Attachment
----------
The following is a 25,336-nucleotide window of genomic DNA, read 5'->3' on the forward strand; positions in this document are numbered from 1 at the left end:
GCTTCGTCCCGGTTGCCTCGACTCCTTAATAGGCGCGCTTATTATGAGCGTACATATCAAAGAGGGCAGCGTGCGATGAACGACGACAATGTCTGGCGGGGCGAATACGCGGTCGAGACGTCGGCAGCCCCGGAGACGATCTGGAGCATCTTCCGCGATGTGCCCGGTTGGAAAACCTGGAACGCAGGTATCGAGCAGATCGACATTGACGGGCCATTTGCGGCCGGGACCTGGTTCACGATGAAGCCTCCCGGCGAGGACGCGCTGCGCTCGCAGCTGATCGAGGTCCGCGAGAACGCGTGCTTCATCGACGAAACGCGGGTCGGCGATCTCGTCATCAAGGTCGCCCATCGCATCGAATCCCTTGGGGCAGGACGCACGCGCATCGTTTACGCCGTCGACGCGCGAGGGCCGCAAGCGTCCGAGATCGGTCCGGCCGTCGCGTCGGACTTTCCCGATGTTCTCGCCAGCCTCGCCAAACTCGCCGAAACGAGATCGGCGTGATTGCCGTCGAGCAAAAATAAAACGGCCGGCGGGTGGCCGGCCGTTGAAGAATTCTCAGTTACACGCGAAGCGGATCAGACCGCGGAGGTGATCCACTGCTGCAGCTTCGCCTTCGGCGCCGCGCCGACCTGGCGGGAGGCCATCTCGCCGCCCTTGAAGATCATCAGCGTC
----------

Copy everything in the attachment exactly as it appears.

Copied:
The following is a 25,336-nucleotide window of genomic DNA, read 5'->3' on the forward strand; positions in this document are numbered from 1 at the left end:
GCTTCGTCCCGGTTGCCTCGACTCCTTAATAGGCGCGCTTATTATGAGCGTACATATCAAAGAGGGCAGCGTGCGATGAACGACGACAATGTCTGGCGGGGCGAATACGCGGTCGAGACGTCGGCAGCCCCGGAGACGATCTGGAGCATCTTCCGCGATGTGCCCGGTTGGAAAACCTGGAACGCAGGTATCGAGCAGATCGACATTGACGGGCCATTTGCGGCCGGGACCTGGTTCACGATGAAGCCTCCCGGCGAGGACGCGCTGCGCTCGCAGCTGATCGAGGTCCGCGAGAACGCGTGCTTCATCGACGAAACGCGGGTCGGCGATCTCGTCATCAAGGTCGCCCATCGCATCGAATCCCTTGGGGCAGGACGCACGCGCATCGTTTACGCCGTCGACGCGCGAGGGCCGCAAGCGTCCGAGATCGGTCCGGCCGTCGCGTCGGACTTTCCCGATGTTCTCGCCAGCCTCGCCAAACTCGCCGAAACGAGATCGGCGTGATTGCCGTCGAGCAAAAATAAAACGGCCGGCGGGTGGCCGGCCGTTGAAGAATTCTCAGTTACACGCGAAGCGGATCAGACCGCGGAGGTGATCCACTGCTGCAGCTTCGCCTTCGGCGCCGCGCCGACCTGGCGGGAGGCCATCTCGCCGCCCTTGAAGATCATCAGCGTC